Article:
UK: Assignments, Not Getting Consent Can Be Very Costly

Last Updated: 11 March 2013
Article by Armel Elaudais

In the case of E.On v Gilesports [2012] EWHC 2172 (Ch), tenants were reminded of the harsh consequences of not following the procedure for seeking the landlord’s consent to an assignment and deciding to go through an assignment without consent.

Gilesports was the sub-tenant of a retail unit. The Original Shoe Company (“OSC”) moved into the unit under group sharing arrangements permitted under the lease. When OSC was subsequently sold, Gilesports sought to formally assign the lease to OSC.

After obtaining the head landlord’s consent, Gilesports’ solicitors emailed the immediate landlord requesting its consent to the assignment, which under the terms of the lease was not to be unreasonably withheld. Discussions then followed between the parties regarding the terms of the licence to assign. But four weeks later, before consent was formally granted, Gilesports and OSC completed the assignment. Negotiations continued regarding the licence until the landlord became aware that OSC had gone into administration. Throughout this time, the landlord was unaware that the assignment had already been completed. Over a year later, the landlord wrote to Gilesports pointing out that there were rent arrears of nearly £140,000 and that rent had not been paid for 18 months. It was only then that Gilesports notified the landlord of the assignment.

Some of the issues that the Court considered were (i) whether the landlord had unreasonably delayed its consent to the assignment, and (ii) whether the assignment was valid so that Gilesports was released from the tenant’s covenant to pay rent.

Before it could decide on the issue of delay, the Court had to consider whether Gilesports had validly served notice requesting the landlord’s consent as this had only been done by email. There were no express notice provisions in the lease other than incorporating Section 196 of the Law of Property Act 1925. The Court found that Section 196 was restrictive rather than permissive so that to be valid, service on the landlord had to be either by delivery to its last known place of business or by registered post. The Court therefore concluded that requesting consent by email alone meant that no application for consent had been served on the landlord. It then followed that the provisions of Section 1(3) of the Landlord & Tenant Act 1988, requiring the landlord to give consent within a reasonable time were not triggered.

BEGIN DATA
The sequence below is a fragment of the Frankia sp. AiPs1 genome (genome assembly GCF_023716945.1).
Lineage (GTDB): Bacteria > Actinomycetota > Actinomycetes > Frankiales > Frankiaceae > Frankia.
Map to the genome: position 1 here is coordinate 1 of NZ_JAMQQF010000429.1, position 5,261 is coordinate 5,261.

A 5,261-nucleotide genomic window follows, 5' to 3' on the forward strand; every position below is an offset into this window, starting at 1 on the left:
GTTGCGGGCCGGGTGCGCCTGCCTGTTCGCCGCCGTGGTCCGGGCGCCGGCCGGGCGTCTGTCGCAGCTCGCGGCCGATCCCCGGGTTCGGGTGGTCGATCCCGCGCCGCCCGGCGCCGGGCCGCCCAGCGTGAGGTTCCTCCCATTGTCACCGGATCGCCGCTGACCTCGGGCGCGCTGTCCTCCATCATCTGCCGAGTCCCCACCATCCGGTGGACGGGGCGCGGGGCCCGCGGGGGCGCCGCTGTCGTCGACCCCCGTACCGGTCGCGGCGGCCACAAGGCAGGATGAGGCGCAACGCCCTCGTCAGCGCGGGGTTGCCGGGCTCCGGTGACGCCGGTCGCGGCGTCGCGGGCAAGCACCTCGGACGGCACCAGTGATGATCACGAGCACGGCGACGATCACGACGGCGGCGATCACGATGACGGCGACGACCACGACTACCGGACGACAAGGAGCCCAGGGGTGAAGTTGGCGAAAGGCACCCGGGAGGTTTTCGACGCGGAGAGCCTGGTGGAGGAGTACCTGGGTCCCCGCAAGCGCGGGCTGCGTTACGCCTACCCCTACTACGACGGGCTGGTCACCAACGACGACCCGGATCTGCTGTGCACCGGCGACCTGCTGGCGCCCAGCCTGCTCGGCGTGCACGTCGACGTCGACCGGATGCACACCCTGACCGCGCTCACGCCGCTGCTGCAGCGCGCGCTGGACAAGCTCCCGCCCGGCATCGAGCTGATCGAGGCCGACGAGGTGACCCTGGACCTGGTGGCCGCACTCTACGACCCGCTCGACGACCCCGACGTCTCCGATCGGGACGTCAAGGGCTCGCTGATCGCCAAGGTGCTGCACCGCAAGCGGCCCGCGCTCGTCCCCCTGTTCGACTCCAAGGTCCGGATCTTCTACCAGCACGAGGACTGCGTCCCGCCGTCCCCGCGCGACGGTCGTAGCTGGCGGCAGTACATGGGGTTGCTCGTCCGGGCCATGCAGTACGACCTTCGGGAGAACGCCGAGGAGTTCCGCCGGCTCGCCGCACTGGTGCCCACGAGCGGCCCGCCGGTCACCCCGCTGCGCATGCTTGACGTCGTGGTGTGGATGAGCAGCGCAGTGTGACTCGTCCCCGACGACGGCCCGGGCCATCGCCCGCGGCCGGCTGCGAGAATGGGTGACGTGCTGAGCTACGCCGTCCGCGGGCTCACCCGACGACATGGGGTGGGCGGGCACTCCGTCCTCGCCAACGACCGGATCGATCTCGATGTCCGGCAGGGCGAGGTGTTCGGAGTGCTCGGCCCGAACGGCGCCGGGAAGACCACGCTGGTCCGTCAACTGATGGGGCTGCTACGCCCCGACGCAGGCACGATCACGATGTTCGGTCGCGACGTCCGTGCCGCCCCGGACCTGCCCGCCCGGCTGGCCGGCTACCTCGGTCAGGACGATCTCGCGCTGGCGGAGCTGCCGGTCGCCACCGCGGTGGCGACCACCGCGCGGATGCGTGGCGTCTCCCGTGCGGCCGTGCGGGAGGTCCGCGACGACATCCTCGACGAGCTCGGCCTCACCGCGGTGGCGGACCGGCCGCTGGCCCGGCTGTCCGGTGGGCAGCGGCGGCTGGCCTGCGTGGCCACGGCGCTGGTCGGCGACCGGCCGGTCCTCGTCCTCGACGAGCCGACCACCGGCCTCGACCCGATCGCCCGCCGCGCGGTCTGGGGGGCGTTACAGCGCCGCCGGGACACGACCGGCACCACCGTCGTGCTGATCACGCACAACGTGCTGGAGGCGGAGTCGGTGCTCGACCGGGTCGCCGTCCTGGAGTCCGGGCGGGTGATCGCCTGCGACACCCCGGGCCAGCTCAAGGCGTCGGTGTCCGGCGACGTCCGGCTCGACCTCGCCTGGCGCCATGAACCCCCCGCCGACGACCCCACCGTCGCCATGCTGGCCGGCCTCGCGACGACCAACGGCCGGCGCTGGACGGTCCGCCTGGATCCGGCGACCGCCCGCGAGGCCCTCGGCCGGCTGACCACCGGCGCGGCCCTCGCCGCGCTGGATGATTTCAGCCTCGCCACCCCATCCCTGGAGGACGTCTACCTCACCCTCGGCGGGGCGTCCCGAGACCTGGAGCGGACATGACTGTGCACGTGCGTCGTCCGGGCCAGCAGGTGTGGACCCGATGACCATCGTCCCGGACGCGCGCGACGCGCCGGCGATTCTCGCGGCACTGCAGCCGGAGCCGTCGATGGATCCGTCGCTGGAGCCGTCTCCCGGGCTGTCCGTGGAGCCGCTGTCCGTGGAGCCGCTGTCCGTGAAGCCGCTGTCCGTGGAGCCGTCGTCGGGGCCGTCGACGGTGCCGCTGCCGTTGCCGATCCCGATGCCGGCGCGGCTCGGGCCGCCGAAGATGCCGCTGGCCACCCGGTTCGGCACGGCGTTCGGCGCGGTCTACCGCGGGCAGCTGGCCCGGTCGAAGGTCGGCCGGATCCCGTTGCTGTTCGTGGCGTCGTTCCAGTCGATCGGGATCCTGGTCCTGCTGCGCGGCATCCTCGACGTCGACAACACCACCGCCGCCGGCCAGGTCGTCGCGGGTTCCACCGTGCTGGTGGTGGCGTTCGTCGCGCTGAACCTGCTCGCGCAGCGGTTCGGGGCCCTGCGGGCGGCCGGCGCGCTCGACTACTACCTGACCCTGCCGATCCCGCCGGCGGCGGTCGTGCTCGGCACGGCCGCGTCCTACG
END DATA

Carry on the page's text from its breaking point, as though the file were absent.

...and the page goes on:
The Court looked at all the circumstances and found that in any event there had been no unreasonable delay on the landlord’s part. In effect the landlord had only had 11 working days between Gilesports’ request and completion of the assignment and given that this time included a holiday period, this was considered to be a fairly short time, especially when the superior landlord had been given several months to give its consent to the assignment. The Court also put a lot of emphasis on the fact that, although the matter appeared to be urgent, this was in fact never made clear to the landlord. No deadline was ever stipulated or any reason given for the urgency. Further, having regards to OSC’s adverse financial position, the Court felt that it was appropriate for the landlord to take time to consider the position and the guarantor that was being offered by the assignee.

The fact that the assignment was in breach of covenant meant that the Landlord and Tenant (Covenants) Act 1995 did not apply, such that Gilesports remained liable for the covenants under the lease. In any event, as the assignment was never registered with the Land Registry, it became void after two months and the legal estate reverted back to Gilesports after that date.

Lessons to be learnt

This decision is a stark reminder of the consequences of not following the proper procedure for an assignment and assigning without consent. Tenants should always check the notice provisions under the lease and ensure that any request for consent is in strict compliance. If a request is urgent this should be made clear to the landlord. The tenant should also provide all of the necessary information about the assignee to the landlord at the outset to avoid delay.

If for some reason the assignment takes place before consent is formally granted, the landlord should be notified and the position rectified as soon as possible. Although only the assignee can register the transfer at the Land Registry, the tenant should take steps to ensure that this is done promptly. If not, the tenant may find itself still liable for the tenant covenants under the lease, including rent.

The content of this article is intended to provide a general guide to the subject matter. Specialist advice should be sought about your specific circumstances.

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Armel Elaudais
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